Migration has costly components, especially when apps cannot be easly moved to Linux :) Still, if migrating is possibble to other os and/or other infrastructure model, than it will pay off on the long run in terms of TCO, and migrating later would mean loss from that saving.

fwes
fwes

There is a HEE-HAW joke that begins with "I'm so smart that I can ask myself a question and then answer it."

Tony, your issue is COMPLIANCE.

M$ issue is IT WILL SELL STUFF

The Responders issue is IT WORKS.

Choose your issue, get your result.

remuda
remuda

I read all of these comments (except Tony's) as pro-XP and agree.  The word "compliance" is only reserved for official penalties and  consequencial damages, to scare us like the code enforcement people in a county on our land.  They can suffer 14th amendment tort issues therein. 


It may only be a matter of time before a ground swell causes MS to go open source and allow fixes by outside resources, or recant.  XP has fewer bugs than Vista (on my primary laptop which still has a modular phone connection for non-web ISP and winmail) on broadband and ESET NOD32 (works great).  It has frailties unlike any ever encountered on XP (on my other three that also have instant download free ESET NOD32 web-based AV/cleaner).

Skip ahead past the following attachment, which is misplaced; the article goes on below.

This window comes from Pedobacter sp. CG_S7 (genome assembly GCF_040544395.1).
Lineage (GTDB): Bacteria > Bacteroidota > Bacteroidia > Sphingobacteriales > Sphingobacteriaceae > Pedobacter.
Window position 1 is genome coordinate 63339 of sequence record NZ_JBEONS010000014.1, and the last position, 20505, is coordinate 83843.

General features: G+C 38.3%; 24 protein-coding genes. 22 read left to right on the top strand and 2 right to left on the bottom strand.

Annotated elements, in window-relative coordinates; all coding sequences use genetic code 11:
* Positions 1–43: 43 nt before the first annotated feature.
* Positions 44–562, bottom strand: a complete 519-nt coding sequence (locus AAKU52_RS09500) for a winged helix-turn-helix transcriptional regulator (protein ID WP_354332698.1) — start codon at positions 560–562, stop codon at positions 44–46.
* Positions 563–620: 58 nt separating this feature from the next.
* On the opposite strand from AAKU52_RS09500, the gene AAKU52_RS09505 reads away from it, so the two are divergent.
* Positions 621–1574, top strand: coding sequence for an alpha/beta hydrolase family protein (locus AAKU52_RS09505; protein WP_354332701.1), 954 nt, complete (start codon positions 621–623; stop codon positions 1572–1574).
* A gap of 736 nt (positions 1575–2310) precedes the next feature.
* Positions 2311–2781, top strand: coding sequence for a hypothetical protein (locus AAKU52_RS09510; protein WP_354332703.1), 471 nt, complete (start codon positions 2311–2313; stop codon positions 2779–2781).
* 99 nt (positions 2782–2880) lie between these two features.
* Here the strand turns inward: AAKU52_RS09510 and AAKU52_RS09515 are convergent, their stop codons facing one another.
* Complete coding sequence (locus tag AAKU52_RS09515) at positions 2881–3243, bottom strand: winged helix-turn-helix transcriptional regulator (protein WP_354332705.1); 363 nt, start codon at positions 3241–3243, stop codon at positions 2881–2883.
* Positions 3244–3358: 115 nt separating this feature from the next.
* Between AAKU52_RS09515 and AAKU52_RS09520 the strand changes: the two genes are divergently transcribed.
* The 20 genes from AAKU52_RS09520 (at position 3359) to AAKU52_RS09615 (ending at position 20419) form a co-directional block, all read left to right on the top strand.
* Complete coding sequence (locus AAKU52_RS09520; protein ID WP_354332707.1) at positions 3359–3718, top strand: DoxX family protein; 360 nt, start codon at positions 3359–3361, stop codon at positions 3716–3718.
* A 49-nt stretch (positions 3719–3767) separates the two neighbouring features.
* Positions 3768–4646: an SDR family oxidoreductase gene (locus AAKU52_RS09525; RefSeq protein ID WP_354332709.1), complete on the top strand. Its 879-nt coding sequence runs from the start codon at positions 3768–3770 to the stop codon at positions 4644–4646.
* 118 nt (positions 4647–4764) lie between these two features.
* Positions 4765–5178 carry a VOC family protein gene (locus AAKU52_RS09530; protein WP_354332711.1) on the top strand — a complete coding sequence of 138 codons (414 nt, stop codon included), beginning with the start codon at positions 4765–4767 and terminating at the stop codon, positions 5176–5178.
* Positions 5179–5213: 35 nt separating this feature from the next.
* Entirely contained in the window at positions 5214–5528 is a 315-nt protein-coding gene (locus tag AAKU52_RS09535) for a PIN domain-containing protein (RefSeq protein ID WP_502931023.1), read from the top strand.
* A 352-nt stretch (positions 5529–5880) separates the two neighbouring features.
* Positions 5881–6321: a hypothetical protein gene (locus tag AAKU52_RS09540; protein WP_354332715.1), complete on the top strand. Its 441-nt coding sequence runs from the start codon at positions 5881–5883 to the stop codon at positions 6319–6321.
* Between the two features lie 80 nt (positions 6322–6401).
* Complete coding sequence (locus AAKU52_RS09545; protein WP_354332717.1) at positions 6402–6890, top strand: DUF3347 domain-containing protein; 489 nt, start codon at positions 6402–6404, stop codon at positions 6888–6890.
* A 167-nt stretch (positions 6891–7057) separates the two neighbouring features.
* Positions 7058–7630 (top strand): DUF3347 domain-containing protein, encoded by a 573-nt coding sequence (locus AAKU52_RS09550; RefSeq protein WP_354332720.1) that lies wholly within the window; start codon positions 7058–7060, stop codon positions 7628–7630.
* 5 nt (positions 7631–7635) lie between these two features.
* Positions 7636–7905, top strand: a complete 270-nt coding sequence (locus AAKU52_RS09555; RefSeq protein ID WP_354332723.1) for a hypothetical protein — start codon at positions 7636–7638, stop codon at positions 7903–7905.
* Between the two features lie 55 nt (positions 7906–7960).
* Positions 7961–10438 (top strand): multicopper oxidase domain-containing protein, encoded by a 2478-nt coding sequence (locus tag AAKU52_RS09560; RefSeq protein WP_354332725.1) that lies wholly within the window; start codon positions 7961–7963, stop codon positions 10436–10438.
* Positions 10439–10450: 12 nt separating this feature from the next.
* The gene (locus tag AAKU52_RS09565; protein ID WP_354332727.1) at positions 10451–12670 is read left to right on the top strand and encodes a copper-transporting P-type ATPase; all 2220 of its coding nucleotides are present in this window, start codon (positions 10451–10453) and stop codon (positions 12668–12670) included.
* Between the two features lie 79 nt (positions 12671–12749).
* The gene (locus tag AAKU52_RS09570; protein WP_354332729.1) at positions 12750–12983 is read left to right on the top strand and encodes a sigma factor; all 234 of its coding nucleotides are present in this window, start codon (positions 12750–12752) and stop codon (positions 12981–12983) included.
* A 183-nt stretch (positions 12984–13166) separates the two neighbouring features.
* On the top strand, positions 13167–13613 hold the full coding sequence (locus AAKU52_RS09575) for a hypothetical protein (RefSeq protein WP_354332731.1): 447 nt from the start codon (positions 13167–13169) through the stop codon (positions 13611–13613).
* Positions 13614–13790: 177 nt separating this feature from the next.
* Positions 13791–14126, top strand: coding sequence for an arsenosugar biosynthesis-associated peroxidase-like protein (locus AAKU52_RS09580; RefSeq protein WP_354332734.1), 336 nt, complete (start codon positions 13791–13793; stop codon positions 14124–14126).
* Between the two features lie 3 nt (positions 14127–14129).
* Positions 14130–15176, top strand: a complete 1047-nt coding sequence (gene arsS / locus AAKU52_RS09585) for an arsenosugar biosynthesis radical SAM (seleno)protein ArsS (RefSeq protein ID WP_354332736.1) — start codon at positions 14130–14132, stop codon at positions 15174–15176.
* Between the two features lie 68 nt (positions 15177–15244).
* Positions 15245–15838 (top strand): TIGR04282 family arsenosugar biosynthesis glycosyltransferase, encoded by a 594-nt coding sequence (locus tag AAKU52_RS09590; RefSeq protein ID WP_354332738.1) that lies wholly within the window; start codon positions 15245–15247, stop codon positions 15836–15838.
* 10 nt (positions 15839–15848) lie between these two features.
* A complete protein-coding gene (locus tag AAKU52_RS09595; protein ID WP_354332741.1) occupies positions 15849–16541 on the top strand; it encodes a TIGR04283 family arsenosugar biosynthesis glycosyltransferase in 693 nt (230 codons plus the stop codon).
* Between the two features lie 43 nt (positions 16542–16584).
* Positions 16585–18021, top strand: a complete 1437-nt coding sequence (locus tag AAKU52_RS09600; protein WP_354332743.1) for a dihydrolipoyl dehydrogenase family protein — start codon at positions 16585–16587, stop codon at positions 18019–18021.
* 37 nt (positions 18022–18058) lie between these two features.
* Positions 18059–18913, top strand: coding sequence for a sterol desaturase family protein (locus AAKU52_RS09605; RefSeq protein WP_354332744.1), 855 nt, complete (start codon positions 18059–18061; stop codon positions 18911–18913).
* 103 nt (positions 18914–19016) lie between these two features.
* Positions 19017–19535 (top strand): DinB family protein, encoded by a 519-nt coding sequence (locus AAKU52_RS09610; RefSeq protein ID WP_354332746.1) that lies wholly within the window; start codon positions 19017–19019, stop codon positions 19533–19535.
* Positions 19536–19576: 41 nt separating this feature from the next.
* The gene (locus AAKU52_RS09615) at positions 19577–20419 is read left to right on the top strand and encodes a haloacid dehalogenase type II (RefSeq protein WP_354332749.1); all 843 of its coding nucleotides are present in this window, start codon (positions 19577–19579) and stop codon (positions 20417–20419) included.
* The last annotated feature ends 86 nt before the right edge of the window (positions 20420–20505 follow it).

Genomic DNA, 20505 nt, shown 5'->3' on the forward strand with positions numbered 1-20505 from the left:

So, listen up MS!.  Some really smart folks here are suggesting you take a deep breath, step back and rethink your decisions.  Eminent domain is not for government land-theft only.  Clark and Nye Counties in NV (Mesquite & Gold Butte "Rebellions") and the TX Gov & AG ("Red River") are proving that.

sbarman
sbarman

With all due respect, where in the PCI-DSS ASV does it say that Windows XP would not pass the compliance scans? Under what circumstances or requirements would make WinXP non-compliant? Based on your logic, Every Windows system between the last Patch Tuesday and the next Patch Tuesday would be non-compliant. At the time of this writing, if the Windows system had Internet Explorer installed (and the last I looked they add do, with the exception of WinXP-Embedded that runs most point-of-sale terminals), the system would not be patched for known exploits.